Pads For Students - The Location For Student House Rentals


How To Compete with Purpose Built Student Communities

2017 is almost over. Despite concerns about The Brexit Effect critically damaging the construction of purpose-built student accommodation, the amount of stock has grown again this year. Traditional landlords have worried about this for years. With no sign of letting up, it’s time for landlords to start competing and offering a real alternative to these luxurious brand new builds.


Emphasise Price

While most students love the idea of an enclosed community, access to a free gym and pool, security and cosiness of large communal living spaces, these things come with a high price. One of the best ways you can sell your property as rental accommodation is to emphasise the fact that in a world of increasingly segregated student communities, you are the choice for the budget-conscious student. You don’t have the high maintenance cost and with (perfectly usable) used furniture, you don’t spend big to look good.


Provide Everything They Need

Make a list of all the things the property lacks. Is there a good reason you only have one teaspoon, no clocks and no microwave? Students don’t want to spend their money on household basics they will use only for a year. When you supply everything they could possibly need (within reason), they will see it as a great selling point. Ensure the kitchen has a toaster and microwave and that the bedrooms have bedding (though they may wish to bring their own).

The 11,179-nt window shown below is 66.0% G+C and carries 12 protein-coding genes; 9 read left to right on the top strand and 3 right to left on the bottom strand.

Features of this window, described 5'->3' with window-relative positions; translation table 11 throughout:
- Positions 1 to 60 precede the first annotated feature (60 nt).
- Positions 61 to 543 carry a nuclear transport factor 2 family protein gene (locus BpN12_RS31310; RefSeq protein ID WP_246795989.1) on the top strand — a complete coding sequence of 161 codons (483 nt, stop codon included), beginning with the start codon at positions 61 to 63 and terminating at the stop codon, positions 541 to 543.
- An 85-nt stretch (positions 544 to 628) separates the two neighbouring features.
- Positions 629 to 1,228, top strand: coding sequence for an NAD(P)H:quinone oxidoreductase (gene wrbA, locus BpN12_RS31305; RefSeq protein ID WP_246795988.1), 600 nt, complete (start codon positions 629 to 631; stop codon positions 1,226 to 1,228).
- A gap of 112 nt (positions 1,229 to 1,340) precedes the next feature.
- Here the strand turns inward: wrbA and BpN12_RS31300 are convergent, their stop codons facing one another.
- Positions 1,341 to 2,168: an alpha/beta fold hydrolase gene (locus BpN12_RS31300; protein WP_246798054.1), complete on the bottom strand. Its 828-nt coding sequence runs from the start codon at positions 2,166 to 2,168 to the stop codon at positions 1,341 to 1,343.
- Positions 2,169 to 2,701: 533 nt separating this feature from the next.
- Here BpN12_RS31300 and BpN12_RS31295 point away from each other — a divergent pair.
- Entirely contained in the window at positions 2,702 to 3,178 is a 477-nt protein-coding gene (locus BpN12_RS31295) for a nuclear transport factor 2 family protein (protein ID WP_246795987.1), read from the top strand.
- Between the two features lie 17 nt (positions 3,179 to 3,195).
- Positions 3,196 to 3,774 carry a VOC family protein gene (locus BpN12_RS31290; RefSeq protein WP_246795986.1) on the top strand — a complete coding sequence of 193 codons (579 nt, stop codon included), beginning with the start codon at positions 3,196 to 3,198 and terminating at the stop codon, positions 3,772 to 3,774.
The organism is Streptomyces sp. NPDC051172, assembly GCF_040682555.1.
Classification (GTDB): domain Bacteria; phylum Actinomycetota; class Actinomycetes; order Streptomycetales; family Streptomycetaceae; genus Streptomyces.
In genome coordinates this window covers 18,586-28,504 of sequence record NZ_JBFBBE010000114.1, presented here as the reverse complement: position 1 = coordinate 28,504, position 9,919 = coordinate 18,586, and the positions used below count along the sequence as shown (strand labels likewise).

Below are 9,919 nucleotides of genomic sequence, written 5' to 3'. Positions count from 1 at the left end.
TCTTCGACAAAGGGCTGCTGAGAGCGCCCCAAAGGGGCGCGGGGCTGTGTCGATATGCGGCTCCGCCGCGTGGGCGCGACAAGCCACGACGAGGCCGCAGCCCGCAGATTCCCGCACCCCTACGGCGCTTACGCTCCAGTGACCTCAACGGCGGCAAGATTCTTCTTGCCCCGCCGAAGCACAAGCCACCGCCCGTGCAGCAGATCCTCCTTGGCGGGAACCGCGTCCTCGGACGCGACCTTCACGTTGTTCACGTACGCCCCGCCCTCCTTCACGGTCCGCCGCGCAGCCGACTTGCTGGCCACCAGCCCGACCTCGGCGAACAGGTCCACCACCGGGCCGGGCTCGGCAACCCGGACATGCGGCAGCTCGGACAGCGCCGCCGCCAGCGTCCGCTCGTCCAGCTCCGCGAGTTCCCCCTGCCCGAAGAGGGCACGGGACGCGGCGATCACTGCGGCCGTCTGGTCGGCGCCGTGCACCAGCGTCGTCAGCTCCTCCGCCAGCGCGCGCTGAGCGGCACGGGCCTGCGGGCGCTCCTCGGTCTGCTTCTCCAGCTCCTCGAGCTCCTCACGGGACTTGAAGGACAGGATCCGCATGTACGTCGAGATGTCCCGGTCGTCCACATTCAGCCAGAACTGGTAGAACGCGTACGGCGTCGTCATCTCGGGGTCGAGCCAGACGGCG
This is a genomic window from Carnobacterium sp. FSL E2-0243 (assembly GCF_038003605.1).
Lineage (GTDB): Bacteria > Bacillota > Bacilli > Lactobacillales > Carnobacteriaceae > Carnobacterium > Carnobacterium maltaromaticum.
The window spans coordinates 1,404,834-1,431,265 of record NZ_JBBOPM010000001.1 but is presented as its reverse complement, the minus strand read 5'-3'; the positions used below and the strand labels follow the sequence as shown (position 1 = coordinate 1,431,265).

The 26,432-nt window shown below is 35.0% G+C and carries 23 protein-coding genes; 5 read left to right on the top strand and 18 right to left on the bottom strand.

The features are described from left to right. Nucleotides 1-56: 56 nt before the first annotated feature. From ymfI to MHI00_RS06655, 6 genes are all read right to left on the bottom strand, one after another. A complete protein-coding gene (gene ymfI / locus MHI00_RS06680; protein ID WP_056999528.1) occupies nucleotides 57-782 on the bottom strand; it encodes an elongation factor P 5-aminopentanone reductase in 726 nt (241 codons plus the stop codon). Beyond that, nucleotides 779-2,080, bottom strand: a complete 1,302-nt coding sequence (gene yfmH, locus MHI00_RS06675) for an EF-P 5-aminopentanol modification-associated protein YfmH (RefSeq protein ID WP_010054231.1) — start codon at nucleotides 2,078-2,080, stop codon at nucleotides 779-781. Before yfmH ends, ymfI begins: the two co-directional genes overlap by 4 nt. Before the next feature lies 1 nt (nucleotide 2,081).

Stay on Top of Repairs

A rental property that looks neglected never looks good to anyone. Mould in the bathroom, a cracked bedroom window and locks that don’t work properly will soon see prospective students looking elsewhere. Landlords used to be able to get away with leaving these minor jobs, but not anymore with large purpose build student accommodation with which to compete. They expect a certain minimum standard of repair and cleanliness which is higher than it used to be.


Provide a Local Information Pack

The small touches really count. Put together an information folder with bus and train timetables, local information such as nearest shops, leaflets from local tourist attractions and any student discount leaflets you might come across. Also, an information sheet on who to call in case of problems including your own contact details. The personal touch goes a long way, and the idea of a helpful and present landlord will help your students settle in.


Inclusive Broadband

No student wants to wait days or weeks for broadband to connect. They have friends and family to keep in touch with, and academic work too. Make their moving in process as simple as possible by allowing them to connect to the internet from day one. Of course, you should always factor this into the cost of rent.